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now this week’s

top nightlife

and entertainment


week of January 15

n’s r a e ou e! F y ssu a t p an k u st i S c te HISTORIC | CONTEMPORARY he d pi | lMODERN a HISTORIC | MODERN | CONTEMPORARY t e y n b a f th p JANUARY 14-18 o play y o t JANUARY 14-18 S iLA CENTER, SOUTH HALL op d s cCONVENTION LA CONVENTION CENTER, SOUTH HALL e fre






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130 Lincoln Avenue, Santa Fe, NM 87501 505-982-0055 V





From the time of the ancient Anazasi, the Santa Fe area has been a trading center. The Santa Fe Trail is synonymous with the romance of the old west, and from the time of New Mexico statehood in 1912, Santa Fe has been a multicultural art center and shoppers’ paradise.

Free iPhone and Android app The Best of Santa Fe





THERE’S JOY IN EVERY SEASON in Santa Fe and this, the dead of winter, is no exception. Santa Fe is blessed with so many things to do that often we push some of the less conspicuous activities to the side when instead we should be embracing yet another special, insight-bearing experience. Two examples come to mind. The first is the Santa Fe Symphony’s performance of Mahler’s Symphony No. 1, which is a tremendous work being presented on Sunday, January 18, at The Lensic. The symphony’s financial health allows it to stage larger works like this one, which requires a full ensemble of percussionists and other musicians. This is a magnificent symphony to experience live, as it’s rich with drama and intensity. Another event, perhaps a bit more under the radar, is the newest exhibit at the Pablita Velarde Museum of Indian Women in the Arts on Cathedral Place. The exhibit, Out of the Ordinary, features a retrospective of Pablita’s work, which is arranged in chronological order so that viewers can witness the development of this incredible artist’s talent and vision. Accompanied by Pablita’s granddaughter, Margarete Bagshaw, I was recently treated to a personal tour and given the opportunity to ask specific questions of Margarete. The exhibit ends with the piece of art that was on Pablita’s easel when she passed. This is the perfect weekend for doing something just a little different, and these two activities are ideal outings for a Sunday in January. It’s warm and wonderful inside.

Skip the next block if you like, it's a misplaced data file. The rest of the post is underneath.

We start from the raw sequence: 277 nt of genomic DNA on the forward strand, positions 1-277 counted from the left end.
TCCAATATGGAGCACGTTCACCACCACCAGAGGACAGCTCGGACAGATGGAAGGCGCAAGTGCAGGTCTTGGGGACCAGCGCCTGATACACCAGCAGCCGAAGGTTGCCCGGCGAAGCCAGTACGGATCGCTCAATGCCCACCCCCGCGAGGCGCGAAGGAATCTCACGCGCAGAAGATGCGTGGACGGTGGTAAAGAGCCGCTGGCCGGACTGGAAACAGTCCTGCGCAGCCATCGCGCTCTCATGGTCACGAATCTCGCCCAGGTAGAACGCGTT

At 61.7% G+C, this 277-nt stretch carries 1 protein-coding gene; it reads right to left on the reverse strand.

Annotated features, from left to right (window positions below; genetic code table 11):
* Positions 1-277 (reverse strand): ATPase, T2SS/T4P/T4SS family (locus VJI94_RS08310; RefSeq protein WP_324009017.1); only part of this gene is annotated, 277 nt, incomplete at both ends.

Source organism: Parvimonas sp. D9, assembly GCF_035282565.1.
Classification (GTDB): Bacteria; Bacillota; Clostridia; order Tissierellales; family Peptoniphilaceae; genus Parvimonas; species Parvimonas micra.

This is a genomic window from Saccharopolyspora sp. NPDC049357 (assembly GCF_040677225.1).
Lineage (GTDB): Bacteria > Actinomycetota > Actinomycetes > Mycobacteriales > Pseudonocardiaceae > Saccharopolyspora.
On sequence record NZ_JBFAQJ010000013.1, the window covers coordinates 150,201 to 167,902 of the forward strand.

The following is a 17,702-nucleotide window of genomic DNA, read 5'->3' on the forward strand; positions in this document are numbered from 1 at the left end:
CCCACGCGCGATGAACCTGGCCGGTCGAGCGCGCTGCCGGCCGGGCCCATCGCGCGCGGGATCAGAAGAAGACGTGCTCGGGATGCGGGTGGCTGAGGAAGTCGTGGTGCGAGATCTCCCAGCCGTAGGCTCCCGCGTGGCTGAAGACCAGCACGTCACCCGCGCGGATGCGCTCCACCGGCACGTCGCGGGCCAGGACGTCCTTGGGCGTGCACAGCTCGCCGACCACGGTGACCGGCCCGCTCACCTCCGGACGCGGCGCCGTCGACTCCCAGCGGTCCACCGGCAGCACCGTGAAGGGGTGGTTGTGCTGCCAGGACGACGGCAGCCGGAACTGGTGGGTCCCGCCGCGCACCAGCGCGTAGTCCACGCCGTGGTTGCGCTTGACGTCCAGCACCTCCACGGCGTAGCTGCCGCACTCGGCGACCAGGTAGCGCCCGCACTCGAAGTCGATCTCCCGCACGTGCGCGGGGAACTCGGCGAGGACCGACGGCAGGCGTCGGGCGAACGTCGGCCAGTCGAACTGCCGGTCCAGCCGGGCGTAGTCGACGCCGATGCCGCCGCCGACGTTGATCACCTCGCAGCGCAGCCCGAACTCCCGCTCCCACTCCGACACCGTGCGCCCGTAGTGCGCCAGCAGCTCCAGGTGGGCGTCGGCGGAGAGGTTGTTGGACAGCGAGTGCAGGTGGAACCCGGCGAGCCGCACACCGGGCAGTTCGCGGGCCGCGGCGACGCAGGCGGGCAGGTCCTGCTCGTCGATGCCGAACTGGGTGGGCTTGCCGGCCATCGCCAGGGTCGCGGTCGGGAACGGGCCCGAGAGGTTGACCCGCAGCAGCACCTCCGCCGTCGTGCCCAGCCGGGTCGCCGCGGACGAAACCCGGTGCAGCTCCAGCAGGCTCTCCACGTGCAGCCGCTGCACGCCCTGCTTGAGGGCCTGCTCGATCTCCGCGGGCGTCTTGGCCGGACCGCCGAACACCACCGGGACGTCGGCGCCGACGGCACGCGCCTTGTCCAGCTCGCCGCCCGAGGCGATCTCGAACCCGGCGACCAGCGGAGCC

Bruce Adams Publisher

Find the best shops, restaurants, galleries, museums, parking locations, turn-by-turn directions, mobile deals, weather, news, and local-events with the free app from the iTunes App Store and from the Android Market. Look for the green sticker in the window of participating stores.

Artist Cara Romero stands in front of one of her photographs at the Robert Nichols Gallery. For more photos of goings-on around town, check out Seen Around on page 18.


Santa Fe is a top US art center, with museums, shopping, Year-round outdoor activities, top flight restaurants, spas, and world famous cultural events. It’s not just your grandparents’ Santa Fe, it’s walkable, historic, charming, and exciting.A high desert destination of distinction and fun.


JAN 15 – JAN 28



Sample soups from Santa Fe’s top restaurants at the 21st annual Souper Bowl.